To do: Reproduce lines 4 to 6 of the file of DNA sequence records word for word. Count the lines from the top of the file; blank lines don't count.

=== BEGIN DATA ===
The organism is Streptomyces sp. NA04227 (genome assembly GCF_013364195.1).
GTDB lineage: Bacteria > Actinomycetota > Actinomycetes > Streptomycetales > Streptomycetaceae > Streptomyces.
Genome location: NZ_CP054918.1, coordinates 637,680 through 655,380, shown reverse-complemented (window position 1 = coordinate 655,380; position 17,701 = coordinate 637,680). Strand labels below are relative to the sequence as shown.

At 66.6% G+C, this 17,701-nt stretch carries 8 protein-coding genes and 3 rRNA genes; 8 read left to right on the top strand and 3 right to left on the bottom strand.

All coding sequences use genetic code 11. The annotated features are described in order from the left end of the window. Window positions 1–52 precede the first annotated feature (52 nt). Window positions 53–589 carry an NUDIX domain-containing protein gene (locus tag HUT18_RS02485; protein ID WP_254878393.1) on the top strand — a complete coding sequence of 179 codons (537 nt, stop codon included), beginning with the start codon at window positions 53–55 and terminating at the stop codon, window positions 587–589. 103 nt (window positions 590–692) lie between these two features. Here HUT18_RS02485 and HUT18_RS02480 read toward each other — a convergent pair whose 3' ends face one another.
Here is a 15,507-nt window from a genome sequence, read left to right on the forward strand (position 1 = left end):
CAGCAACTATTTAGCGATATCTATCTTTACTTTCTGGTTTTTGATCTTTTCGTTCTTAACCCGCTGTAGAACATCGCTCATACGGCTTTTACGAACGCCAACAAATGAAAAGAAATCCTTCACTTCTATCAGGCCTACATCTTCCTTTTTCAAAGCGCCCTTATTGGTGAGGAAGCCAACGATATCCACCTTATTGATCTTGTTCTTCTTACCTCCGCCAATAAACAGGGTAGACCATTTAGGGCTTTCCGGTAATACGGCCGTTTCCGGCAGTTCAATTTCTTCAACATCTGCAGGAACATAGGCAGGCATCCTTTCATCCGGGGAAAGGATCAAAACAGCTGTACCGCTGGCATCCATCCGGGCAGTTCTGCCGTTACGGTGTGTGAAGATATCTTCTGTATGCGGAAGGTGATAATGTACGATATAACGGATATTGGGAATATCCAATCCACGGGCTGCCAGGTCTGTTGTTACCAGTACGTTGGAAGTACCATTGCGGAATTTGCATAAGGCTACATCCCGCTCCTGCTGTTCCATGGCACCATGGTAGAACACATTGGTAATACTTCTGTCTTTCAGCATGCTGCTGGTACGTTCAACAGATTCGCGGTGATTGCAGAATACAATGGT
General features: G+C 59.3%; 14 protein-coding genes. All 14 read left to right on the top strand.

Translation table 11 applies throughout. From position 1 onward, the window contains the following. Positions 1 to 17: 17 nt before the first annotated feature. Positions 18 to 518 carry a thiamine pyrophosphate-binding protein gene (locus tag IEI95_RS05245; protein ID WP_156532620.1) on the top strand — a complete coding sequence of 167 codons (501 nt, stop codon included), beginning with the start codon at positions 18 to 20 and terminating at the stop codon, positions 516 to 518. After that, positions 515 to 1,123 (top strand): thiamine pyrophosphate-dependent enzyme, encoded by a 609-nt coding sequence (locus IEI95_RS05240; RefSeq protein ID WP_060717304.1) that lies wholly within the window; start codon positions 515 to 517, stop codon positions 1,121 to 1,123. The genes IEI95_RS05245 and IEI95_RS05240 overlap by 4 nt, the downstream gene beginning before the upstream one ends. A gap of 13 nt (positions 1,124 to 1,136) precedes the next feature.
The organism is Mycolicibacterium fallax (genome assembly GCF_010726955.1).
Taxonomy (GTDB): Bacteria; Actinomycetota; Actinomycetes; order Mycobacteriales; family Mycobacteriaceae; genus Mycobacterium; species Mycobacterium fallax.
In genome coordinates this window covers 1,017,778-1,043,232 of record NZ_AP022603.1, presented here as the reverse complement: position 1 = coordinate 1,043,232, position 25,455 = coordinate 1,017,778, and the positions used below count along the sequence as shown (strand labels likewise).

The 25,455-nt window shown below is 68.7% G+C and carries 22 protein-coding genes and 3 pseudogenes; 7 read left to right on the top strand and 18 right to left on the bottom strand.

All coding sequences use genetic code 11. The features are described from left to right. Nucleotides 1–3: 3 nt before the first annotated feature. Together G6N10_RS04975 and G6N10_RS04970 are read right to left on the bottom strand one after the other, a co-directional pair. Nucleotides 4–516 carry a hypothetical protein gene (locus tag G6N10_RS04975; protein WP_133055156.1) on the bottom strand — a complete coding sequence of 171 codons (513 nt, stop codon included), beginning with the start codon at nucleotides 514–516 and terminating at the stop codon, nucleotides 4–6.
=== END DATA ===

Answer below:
At 66.6% G+C, this 17,701-nt stretch carries 8 protein-coding genes and 3 rRNA genes; 8 read left to right on the top strand and 3 right to left on the bottom strand.

All coding sequences use genetic code 11. The annotated features are described in order from the left end of the window. Window positions 1–52 precede the first annotated feature (52 nt). Window positions 53–589 carry an NUDIX domain-containing protein gene (locus tag HUT18_RS02485; protein ID WP_254878393.1) on the top strand — a complete coding sequence of 179 codons (537 nt, stop codon included), beginning with the start codon at window positions 53–55 and terminating at the stop codon, window positions 587–589. 103 nt (window positions 590–692) lie between these two features. Here HUT18_RS02485 and HUT18_RS02480 read toward each other — a convergent pair whose 3' ends face one another.
Here is a 15,507-nt window from a genome sequence, read left to right on the forward strand (position 1 = left end):